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Lung Association: S.D. 'failing' to control tobacco use

MITCHELL, S.D.—A day after a state legislator unveiled his intentions to introduce a bill raising the minimum age to purchase tobacco in South Dakota to 21, the state was slammed for "failing" to control tobacco use.

The American Lung Association in South Dakota gave the state an F rating in funding for tobacco prevention programs, level of state tobacco taxes, coverage and access to services to quit tobacco and for having a minimum age to purchase tobacco products lower than 21 years old. The state was given a B in the "Smoke-free Air" category.

A press release issued by the organization Wednesday, Jan. 24, found "Governor Dennis Daugaard and the state Legislature failing to enact proven policies that will reduce tobacco use and save lives."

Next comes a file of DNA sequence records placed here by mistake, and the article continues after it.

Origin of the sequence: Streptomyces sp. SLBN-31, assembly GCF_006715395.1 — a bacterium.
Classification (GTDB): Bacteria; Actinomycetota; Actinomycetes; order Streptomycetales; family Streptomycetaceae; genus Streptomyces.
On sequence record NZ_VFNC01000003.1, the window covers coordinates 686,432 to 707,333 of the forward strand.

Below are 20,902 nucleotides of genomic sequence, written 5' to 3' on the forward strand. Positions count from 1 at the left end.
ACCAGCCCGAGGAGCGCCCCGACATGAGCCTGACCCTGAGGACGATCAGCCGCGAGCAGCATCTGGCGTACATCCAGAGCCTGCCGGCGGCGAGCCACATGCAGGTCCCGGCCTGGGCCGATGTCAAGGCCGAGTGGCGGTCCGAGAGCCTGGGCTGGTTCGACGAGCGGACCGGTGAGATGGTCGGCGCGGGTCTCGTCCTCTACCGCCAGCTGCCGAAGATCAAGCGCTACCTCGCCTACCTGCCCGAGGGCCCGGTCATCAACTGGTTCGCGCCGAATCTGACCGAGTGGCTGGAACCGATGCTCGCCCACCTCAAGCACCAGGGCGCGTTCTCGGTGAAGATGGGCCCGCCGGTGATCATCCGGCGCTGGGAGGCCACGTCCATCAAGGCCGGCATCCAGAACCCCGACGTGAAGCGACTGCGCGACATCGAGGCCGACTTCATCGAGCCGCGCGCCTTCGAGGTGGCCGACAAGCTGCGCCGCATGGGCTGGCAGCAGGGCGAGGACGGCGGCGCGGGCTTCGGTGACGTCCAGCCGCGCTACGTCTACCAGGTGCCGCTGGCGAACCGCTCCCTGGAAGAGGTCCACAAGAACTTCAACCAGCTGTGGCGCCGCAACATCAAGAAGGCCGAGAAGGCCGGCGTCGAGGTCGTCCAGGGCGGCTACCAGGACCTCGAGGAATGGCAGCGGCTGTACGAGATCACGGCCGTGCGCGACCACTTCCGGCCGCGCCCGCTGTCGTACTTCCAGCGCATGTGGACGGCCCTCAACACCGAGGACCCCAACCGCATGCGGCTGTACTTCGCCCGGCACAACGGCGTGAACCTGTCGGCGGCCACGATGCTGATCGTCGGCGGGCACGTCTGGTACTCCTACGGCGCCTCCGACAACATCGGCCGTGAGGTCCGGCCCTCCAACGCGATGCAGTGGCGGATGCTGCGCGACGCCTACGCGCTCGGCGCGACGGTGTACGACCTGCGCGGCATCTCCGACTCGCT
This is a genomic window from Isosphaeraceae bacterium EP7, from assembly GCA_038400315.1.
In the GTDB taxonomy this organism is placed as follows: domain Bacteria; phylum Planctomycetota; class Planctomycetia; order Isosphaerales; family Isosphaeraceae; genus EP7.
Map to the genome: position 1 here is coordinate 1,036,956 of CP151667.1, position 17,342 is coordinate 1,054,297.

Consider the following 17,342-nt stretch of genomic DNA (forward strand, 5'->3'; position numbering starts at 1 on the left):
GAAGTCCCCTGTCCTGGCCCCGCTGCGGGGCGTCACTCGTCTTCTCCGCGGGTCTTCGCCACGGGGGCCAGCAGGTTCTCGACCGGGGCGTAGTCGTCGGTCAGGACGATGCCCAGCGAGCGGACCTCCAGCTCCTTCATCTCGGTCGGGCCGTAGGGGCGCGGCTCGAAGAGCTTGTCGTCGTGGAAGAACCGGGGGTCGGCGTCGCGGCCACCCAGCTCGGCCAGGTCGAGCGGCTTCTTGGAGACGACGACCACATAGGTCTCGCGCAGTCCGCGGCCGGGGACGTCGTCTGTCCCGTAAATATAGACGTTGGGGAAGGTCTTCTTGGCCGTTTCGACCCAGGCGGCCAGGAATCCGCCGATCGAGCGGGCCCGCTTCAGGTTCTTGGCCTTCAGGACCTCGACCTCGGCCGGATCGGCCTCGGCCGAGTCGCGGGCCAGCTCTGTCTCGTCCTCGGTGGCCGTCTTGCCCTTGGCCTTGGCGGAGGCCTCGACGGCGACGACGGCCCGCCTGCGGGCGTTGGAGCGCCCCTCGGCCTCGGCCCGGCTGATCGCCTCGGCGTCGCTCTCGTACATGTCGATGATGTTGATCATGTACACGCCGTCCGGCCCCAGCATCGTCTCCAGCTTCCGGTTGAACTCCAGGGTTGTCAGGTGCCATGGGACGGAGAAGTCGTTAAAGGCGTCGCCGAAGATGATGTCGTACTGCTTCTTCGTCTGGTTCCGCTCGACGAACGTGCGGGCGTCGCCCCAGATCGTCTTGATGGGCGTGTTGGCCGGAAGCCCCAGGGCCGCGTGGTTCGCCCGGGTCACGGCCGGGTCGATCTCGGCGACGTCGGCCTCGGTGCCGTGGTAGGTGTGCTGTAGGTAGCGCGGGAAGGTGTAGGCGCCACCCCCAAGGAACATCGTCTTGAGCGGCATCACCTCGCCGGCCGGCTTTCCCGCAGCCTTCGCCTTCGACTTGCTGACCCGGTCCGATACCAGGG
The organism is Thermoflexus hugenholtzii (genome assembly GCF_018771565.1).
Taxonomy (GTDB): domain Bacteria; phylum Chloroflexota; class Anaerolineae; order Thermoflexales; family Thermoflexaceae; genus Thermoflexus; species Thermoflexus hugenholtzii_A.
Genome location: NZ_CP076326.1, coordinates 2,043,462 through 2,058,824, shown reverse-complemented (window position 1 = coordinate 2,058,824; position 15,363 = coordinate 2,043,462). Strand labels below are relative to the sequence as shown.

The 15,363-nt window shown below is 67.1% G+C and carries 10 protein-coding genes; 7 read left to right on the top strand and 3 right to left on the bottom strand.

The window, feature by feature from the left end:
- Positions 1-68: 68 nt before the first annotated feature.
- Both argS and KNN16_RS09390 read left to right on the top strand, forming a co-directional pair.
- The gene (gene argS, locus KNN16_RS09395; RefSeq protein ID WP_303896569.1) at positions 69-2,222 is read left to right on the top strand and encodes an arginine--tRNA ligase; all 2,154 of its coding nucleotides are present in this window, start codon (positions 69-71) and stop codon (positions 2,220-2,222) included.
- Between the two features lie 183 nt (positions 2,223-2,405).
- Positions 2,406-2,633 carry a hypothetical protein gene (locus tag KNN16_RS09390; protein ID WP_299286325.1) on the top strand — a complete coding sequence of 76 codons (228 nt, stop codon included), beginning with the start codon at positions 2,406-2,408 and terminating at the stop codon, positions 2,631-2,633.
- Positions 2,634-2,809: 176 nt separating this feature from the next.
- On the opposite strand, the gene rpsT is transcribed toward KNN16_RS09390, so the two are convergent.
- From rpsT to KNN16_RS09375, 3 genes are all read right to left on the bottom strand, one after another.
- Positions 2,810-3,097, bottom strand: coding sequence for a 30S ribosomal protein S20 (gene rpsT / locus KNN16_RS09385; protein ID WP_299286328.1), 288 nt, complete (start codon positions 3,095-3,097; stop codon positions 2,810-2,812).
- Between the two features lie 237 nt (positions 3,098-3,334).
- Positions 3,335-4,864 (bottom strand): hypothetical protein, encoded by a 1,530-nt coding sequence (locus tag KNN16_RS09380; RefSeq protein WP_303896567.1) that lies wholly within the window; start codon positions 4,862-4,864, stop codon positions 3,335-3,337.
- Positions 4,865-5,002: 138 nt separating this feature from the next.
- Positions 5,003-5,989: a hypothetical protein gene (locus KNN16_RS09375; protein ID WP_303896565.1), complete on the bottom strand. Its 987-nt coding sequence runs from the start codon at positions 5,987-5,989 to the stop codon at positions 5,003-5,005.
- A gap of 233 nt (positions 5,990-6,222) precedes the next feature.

The American Lung Association in South Dakota said the state's adult smoking rate is 18 percent, above the national 16.4 percent average, and that 1,250 South Dakotans die every year from tobacco-related illness.

"The Lung Association in South Dakota calls on Governor Daugaard and other South Dakota policymakers to increase the tax on cigarettes and other tobacco products, raise the age of sale for all tobacco products to 21 years old, and protect South Dakota's comprehensive smoke-free workplace law."

At least one state legislator is working to correct one of those concerns and raise the grade from an F.

On Tuesday, state Rep. Leslie Heinemann, R-Flandreau, told Forum News Service he intends to drop a bill that proposes raising the age to purchase tobacco products from 18 to 21.